A couple of days ago, I received a voice mail inviting me (personally) to audition for America’s Got Talent. This amused me, and prompted me to post it to Facebook, asking the rhetorical question “I wonder what they think I can do?” (I’m guessing they might have found an old video of me performing the Bampton Fiddler’s Jig.) Quite a few friends and former students posted their thoughts, some of which were amusing, and a number of which were quite complimentary. It’s amazing how reading nice things about yourself from your friends can do so much for your self-esteem.
This got me thinking about my students. Continue reading
Mid-quarter progress reports were handed out at the end of the day today. When I mentioned them at the end of one of my classes, one of my students looked a little sad. I asked if her progress report was going to be a little disappointing, and she nodded. I said, “You know what? You’re better than your progress report. In fact, I want you to look at me and say that back to me.” So she looked at me and said, “Mr. Bigler, I’m better than my progress report.” Then she thought about it for a second and her face brightened into a big smile. “Yeah! I am better than my progress report!”
Posted in Anecdotes
I just read an article with an interesting finding in Science News: “Poverty may tax thinking abilities.” The research, originally published in Science, claims that financial concerns that arise from living in poverty “damages reasoning abilities about as much as going a night without sleep or losing 13 IQ points.”
To put the numbers in perspective, 15 points on an IQ test is one standard deviation. Assuming a normal distribution, a 13-point drop in IQ would move an average student from the 50th percentile to approximately the 20th percentile. In other words, if the numbers in this article are correct, a high-poverty school with students of average cognitive ability could expect their students to score in the bottom 20 percent solely because of the effects of the students’ current state of poverty on their test-taking ability.
One of the easiest ways to make a parent angry is for people who do not have children of their own to give parenting advice. Now suppose that those childless people were given the power to make rules that parents had to follow. This is the situation in education—educational policies are forged and enacted by people who have an agenda and zero classroom experience.
Yesterday was the last day of school. As I said “Good bye. Thanks for a great year and have an awesome possum summer!” several of my students said that they wanted to take the class again next year. One student even asked if it was too late to fail the course for the year. (I told him that in his case, it was mathematically too late by the end of third quarter.)
The other nice thing was when I told one of my classes that I figured they’d want to socialize on the last day, but in case they wanted one more physics demo, I could show them why the sky is blue, why clouds are white, and why sunsets are red. Not surprisingly, the majority asked for the demo and watched with interest as I taught them just a little more physics before sending them on their way.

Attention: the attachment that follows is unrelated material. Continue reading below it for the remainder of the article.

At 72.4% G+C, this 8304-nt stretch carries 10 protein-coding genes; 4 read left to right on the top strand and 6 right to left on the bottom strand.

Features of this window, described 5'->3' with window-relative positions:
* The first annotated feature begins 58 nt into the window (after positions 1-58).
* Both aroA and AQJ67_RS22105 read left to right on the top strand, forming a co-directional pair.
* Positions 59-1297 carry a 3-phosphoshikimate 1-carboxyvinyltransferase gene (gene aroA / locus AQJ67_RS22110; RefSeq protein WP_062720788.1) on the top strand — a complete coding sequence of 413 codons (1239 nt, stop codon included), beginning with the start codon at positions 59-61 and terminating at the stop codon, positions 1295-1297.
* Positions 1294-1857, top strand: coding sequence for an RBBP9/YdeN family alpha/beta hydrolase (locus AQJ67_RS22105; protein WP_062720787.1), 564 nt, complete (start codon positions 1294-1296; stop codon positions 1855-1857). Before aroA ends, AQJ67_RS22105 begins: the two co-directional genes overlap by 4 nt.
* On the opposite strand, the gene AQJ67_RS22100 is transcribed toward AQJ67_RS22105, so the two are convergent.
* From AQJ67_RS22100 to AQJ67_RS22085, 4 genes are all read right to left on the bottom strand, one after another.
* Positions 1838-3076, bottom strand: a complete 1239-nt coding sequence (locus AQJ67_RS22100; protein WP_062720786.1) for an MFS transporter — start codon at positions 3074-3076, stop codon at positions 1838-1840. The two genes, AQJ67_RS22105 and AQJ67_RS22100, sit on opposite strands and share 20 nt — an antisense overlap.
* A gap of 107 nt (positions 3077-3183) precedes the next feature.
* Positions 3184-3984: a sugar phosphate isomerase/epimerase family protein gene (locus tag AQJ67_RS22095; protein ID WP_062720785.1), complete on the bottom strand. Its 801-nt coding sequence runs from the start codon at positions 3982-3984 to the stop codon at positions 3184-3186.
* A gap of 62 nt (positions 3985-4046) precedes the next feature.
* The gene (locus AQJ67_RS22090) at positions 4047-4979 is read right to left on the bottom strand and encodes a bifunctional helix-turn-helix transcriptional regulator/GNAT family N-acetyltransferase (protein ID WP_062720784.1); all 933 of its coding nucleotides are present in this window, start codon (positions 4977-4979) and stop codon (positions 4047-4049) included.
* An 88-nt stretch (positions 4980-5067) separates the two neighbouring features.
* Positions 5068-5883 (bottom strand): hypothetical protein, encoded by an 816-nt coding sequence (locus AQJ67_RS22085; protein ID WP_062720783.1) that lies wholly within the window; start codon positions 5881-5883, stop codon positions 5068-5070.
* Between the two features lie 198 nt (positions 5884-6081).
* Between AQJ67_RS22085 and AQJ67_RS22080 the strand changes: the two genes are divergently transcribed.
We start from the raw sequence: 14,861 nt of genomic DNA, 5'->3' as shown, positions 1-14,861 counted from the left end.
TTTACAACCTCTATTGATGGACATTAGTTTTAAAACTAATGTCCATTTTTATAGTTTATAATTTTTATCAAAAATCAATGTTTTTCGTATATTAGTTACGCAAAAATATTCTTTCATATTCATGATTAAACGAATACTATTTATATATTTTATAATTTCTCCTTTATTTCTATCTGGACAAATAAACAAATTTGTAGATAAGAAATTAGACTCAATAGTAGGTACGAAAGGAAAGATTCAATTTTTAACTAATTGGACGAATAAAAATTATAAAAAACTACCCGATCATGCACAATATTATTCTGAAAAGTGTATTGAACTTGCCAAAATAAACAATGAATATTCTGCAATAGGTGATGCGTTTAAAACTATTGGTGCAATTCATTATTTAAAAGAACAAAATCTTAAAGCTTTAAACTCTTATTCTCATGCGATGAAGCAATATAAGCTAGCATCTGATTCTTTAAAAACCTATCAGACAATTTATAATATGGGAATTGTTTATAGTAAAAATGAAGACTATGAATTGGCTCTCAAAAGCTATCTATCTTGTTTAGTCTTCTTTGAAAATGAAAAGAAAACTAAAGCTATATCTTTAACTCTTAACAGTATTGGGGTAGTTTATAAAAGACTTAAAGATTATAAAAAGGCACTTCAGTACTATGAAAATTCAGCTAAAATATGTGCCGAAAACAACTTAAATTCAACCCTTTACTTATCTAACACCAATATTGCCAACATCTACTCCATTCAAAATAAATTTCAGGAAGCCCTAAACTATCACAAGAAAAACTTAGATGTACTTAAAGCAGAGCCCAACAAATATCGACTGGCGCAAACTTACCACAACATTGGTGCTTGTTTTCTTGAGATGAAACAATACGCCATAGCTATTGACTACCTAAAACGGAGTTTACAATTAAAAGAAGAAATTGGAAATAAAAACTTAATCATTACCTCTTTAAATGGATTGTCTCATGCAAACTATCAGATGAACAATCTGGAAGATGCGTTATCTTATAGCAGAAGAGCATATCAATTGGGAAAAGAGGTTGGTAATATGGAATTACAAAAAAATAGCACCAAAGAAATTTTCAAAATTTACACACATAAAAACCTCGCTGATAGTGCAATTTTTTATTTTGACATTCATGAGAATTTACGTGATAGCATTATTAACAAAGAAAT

A couple of times each year I survey my students to find out what they liked and didn’t like about my classes. Every once in a while, I see something in their comments that makes me feel really good. This year, it was the following comment, in response to the question, “What advice would you give to future students who have Mr. Bigler?”: Continue reading
Yesterday I had prepared one of my favorite physics lessons: a lecture/discussion with demos that explains various aspects of music. My seniors (3/4 of my students) are heading into their final week of high school, and a class that’s about something many of them are interested in was the perfect way to wrap up the current topic and end the year on a high note (pun intended). Continue reading
For the past week, social media has been buzzing with a 90-second video of Jeff Bliss, a Texas high school sophomore, giving his World History teacher a piece of his mind about the endless packets and worksheets, and what he feels is lacking from his teacher. Not surprisingly, the video has sparked a fresh round of teacher-bashing.
For my part, I feel lucky that I have the freedom to be a lot like the kind of teacher that Jeff Bliss is calling for. Continue reading
When children play “school,” usually one child is the “teacher” and the others are the “students.” The “lesson” in these games is almost always based on low-level recall of facts or mastery of a one-step skill or process. The idea is pervasive in our culture. Many adults conjure up the same images in their minds when they think of schools. This probably has a lot to do with why so many of the career-changers of the 1990s and early 2000s were so unsuccessful in the classroom. It probably also has a lot to do with why many educational policies are doing such a spectacular job of failing to bring about the promised improvements. Continue reading
Back in 1993, the National Council of Math Teachers (NCTM) published standards that changed the way math was taught in schools. The “reform math” movement, as it has come to be called, called for more problem-solving and understanding of why mathematical operations work the way they do, and less “drill and kill” practicing of low-level skills.
It seemed like a good idea at the time.